Doncaster teen with ‘heart of gold’ died after getting into trouble while swimming in lagoon at disused landfill site, inquest told

Skelbrooke Lake
Skelbrooke Lake

A ‘loving’ Doncaster teenager died after getting into trouble while swimming in a lagoon at a disused landfill site he had visited with friends, an inquest heard. 

19-year-old Taylor Hugh Matthews arrived at the area known as ‘Skelbrooke Lake’ - located at a former landfill site off Straight Lane, Skelbrooke  - with three friends at around 8.20pm on July 8 this year with the intention of going swimming, Doncaster Coroners’ Court heard. 

In a statement read out in court, one of Taylor’s teenage friends described how the group were ‘all buzzing’ about going swimming in the lagoon, and had made the decision to go there during a 40-mile bike ride they had been on earlier that day. 

The jury of eight women and three men heard statements from several eye-witnesses to the fatal incident, who described the site as somewhere that was well-known for being a meeting place where people would ‘chill out’ and go swimming during the summer months. 

The court heard how when Taylor, of Bentley, and his friends arrived at the lagoon there were already several people congregating on its banks, all of whom had accessed the private land, owned by FCC Environment, through a gap in the fence. 

Witnesses described there being a ‘lower’ and a ‘higher’ bank at the lagoon, the latter of which was estimated to be between 12 and 15 feet high, and the jury was told how Taylor and his friends headed straight for the higher bank on arrival. 

A friend of Taylor’s said in a statement: “Taylor said he wanted to jump in from the higher access point. Taylor said: ‘If you’re going to do it, do it right’.”

The teenager subsequently jumped in, and his friends described how he shouted up to them about how cold the water was, at which point they told him to swim to the nearest bank where they said they would meet him. 

But moments later, people gathered around the lagoon noticed Taylor struggling to keep his head above the water and several of them, including two of his friends, jumped in the water to try and save him while others called the emergency services. 

Despite their best efforts, no-one at the lagoon managed to reach Taylor. 

The emergency services arrived on the scene a short time later, and Station Manager for South Yorkshire Fire and Rescue, Paul Bragger, told the court how the emergency services also struggled to find, and also reach, Taylor due to the depth of the water, which he estimated to be between 15 and 20 feet deep.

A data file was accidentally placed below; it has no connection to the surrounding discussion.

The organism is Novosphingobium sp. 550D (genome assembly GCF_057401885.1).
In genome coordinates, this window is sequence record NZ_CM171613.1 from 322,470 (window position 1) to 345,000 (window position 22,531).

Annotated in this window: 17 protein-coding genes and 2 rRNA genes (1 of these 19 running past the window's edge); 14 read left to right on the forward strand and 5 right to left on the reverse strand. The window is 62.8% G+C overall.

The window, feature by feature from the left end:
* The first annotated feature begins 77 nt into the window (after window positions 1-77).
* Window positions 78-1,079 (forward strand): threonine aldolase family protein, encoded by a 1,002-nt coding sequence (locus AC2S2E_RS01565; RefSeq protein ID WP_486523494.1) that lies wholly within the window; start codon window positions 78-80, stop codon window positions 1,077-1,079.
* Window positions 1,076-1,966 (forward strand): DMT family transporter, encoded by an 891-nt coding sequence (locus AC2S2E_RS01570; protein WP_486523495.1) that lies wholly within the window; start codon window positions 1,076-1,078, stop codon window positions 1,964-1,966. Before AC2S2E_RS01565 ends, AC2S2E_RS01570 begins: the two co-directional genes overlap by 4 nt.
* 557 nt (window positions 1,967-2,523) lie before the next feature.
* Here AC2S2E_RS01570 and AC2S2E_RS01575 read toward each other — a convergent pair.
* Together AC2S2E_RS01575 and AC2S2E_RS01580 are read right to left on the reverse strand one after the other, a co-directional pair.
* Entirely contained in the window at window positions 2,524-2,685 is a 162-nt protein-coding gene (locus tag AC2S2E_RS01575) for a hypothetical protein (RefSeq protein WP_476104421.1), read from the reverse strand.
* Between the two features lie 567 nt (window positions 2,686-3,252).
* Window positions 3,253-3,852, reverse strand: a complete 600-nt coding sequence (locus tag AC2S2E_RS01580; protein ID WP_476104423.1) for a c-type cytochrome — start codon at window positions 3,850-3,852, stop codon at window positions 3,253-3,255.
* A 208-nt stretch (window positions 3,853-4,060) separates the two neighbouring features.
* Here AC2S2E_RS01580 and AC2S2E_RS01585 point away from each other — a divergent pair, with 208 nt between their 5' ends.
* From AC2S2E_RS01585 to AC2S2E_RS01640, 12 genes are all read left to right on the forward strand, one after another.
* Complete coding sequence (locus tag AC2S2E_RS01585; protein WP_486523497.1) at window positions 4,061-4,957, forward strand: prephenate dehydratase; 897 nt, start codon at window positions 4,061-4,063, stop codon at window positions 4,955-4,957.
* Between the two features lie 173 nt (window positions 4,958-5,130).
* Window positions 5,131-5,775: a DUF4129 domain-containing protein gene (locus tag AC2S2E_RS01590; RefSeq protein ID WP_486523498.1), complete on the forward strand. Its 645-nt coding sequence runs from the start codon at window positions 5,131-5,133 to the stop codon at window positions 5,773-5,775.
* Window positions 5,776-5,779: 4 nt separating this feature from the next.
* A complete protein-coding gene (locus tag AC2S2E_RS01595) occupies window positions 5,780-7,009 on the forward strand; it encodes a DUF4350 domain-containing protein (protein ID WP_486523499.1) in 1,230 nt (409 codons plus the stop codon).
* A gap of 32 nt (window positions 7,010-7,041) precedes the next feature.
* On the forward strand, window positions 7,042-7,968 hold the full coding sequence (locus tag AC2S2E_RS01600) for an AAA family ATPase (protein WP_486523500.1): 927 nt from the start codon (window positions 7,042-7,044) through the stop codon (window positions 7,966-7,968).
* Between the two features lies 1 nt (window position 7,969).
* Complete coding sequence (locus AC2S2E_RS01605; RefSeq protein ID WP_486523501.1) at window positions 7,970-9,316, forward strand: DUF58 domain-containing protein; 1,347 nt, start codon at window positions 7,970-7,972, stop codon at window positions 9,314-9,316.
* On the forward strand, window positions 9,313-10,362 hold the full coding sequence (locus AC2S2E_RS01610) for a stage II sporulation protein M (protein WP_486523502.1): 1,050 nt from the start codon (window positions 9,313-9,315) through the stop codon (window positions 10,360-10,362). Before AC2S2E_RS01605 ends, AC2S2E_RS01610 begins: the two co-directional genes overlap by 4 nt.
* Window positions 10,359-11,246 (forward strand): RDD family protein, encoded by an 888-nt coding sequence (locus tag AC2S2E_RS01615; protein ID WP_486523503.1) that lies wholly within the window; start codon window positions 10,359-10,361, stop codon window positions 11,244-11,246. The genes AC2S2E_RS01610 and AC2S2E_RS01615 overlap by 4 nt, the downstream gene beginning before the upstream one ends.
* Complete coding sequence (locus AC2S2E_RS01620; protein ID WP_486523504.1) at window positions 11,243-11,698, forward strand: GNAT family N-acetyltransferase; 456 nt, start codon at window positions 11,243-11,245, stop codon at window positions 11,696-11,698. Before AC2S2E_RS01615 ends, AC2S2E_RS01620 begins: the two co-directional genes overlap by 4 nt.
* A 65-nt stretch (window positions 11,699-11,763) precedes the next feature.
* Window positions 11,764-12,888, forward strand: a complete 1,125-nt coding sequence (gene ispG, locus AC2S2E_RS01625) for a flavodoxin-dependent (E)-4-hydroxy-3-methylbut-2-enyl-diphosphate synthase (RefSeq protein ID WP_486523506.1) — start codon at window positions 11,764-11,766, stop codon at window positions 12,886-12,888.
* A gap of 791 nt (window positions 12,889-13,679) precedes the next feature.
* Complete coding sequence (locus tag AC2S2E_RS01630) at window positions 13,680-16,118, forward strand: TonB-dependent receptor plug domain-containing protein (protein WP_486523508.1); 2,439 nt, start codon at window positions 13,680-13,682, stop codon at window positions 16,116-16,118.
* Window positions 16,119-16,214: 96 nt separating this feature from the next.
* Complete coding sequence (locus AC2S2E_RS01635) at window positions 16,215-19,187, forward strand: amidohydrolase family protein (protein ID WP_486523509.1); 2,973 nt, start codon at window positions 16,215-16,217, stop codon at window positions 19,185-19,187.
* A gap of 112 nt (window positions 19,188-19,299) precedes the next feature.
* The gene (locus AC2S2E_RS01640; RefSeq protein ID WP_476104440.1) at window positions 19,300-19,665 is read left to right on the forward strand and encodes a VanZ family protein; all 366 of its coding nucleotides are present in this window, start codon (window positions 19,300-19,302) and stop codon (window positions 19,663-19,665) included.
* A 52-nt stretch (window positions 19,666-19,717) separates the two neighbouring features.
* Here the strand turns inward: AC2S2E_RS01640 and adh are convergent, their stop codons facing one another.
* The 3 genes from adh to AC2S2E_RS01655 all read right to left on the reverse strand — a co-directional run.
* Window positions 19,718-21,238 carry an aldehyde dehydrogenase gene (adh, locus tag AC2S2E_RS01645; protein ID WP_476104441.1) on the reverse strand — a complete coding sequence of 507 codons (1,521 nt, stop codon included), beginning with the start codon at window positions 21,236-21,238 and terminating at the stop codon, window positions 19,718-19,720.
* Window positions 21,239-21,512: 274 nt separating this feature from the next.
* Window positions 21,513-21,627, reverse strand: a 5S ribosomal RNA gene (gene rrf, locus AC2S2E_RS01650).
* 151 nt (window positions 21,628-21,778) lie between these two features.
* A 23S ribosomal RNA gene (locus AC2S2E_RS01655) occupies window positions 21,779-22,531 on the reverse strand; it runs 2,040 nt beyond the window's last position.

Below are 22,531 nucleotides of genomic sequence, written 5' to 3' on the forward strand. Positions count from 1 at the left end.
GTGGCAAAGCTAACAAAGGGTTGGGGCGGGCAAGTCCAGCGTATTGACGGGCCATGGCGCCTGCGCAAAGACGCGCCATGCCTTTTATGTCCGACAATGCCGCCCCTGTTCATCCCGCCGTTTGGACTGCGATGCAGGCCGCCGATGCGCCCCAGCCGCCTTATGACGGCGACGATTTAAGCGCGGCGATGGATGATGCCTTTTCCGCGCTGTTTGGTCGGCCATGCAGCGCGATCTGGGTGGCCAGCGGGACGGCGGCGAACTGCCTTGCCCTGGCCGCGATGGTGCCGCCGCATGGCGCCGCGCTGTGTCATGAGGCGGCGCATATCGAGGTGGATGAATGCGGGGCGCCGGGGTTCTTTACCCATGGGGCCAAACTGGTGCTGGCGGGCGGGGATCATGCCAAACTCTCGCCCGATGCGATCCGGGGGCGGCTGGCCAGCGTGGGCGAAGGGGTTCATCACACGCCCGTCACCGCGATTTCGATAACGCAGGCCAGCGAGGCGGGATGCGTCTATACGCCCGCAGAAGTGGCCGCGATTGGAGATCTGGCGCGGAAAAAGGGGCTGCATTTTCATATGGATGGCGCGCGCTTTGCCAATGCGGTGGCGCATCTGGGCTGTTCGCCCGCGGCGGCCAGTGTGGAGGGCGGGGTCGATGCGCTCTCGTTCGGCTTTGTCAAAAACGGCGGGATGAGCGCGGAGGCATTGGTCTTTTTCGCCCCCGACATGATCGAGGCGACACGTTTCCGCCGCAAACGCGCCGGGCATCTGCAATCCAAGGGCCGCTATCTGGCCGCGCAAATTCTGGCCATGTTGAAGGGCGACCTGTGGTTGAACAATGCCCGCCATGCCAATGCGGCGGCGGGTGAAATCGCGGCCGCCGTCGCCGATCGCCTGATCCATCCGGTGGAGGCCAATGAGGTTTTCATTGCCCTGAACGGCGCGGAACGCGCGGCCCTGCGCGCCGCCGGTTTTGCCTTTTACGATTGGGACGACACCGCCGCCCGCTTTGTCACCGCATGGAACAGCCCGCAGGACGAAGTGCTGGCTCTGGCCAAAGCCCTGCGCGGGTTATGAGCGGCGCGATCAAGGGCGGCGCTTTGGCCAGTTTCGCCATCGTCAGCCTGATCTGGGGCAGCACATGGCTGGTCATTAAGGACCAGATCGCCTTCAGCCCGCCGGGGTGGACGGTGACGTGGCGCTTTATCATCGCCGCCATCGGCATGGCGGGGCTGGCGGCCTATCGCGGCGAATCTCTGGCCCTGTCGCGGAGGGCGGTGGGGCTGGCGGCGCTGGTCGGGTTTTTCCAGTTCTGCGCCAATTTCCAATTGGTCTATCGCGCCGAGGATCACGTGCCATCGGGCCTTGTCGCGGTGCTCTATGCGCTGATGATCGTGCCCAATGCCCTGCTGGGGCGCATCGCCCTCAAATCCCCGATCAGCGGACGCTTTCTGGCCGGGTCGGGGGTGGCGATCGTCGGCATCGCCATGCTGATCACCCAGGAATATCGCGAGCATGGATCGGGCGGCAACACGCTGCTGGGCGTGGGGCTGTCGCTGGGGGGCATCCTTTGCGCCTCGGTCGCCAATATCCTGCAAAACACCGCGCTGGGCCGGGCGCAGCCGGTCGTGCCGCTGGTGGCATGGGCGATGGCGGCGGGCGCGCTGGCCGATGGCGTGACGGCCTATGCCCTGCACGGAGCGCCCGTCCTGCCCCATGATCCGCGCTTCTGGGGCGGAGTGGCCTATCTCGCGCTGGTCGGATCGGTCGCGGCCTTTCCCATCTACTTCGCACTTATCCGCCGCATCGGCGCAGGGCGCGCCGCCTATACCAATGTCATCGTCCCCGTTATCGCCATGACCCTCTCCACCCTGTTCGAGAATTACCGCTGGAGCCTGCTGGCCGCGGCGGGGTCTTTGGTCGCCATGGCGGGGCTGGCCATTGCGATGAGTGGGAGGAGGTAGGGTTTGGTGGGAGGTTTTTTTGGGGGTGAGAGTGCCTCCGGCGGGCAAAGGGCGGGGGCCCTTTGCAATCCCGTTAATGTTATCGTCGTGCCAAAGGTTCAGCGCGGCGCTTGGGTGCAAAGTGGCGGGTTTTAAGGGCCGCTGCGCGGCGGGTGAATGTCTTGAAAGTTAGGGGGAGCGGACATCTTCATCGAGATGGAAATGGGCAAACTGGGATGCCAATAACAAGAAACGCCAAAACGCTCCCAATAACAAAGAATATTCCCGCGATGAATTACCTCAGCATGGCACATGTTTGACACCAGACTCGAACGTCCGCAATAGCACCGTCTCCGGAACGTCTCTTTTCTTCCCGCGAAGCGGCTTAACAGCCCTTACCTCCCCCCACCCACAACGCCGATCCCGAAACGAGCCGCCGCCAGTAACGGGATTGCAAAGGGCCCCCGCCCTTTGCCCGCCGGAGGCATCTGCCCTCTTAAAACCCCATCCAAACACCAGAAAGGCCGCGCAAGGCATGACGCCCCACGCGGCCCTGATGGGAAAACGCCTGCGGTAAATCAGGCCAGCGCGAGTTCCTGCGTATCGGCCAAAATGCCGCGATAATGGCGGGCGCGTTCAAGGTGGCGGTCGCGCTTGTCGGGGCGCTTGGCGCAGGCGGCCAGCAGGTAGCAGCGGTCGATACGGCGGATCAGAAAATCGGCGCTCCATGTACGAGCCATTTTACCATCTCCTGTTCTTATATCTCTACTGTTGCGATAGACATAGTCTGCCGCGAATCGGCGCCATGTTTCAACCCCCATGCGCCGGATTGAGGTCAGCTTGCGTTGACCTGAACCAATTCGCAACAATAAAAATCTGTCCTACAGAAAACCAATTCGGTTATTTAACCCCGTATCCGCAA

Mr Bragger told the court that the depth of the water meant there was a potential risk to life for the members of the emergency services attempting to reach Taylor, but three firefighters volunteered and the strongest swimmer of the three was dispatched to rescue the teenager, which he managed on the second attempt. 

After he was extricated from the water, medics waiting on the banks of the lagoon battled to save Taylor’s life, but he was sadly pronounced dead at the scene. 

In a statement read out in court, Taylor’s mother, Hayley, said that despite not having any formal lessons, the teenager was a competent swimmer who had even completed a lifesaving course. 

“Taylor was a strong, competent swimmer, not of an olympic standard, but he was no Sharron Davies either,” she said. 

Taylor’s family paid tribute to the teenager through a statement given to the court, in which they described him as being a ‘hard-working, loving, respectful’ person with ‘old-fashioned manners’ and a ‘heart of gold’. 

Histopathologist, Dr Laszlo Karsai, carried out Taylor’s post-mortem examination, and concluded his cause of death was immersion in water. 

Dr Karsai said toxicology tests revealed Taylor had no traces of alcohol or drugs in his system at his time of death. 

Health and Safety Manager for FCC Environment, Debbie Croft, gave evidence at court, and said the company has experienced problems with trespassers, some of whom were children, at the site since 2012.

Ms Croft said the company had taken several steps to secure the site including putting dye in the water in a bid to make it look less appealing to trespassers; installing 2.4 metre high fencing around the perimeters of the site and carrying out weekly checks of the fencing. 

She told the jury that the company also visited local schools on a regular basis to warn them of the dangers of swimming in the water at the site, which she described as a ‘lagoon,’ adding that security guards had been put back on the site since Taylor’s death. 

It took the jury less than an hour to return a conclusion of misadventure 

Assistant coroner, Mark Beresford, passed on his ‘sympathies and condolences’ to Taylor’s family, and praised them for acting with such dignity during the inquest.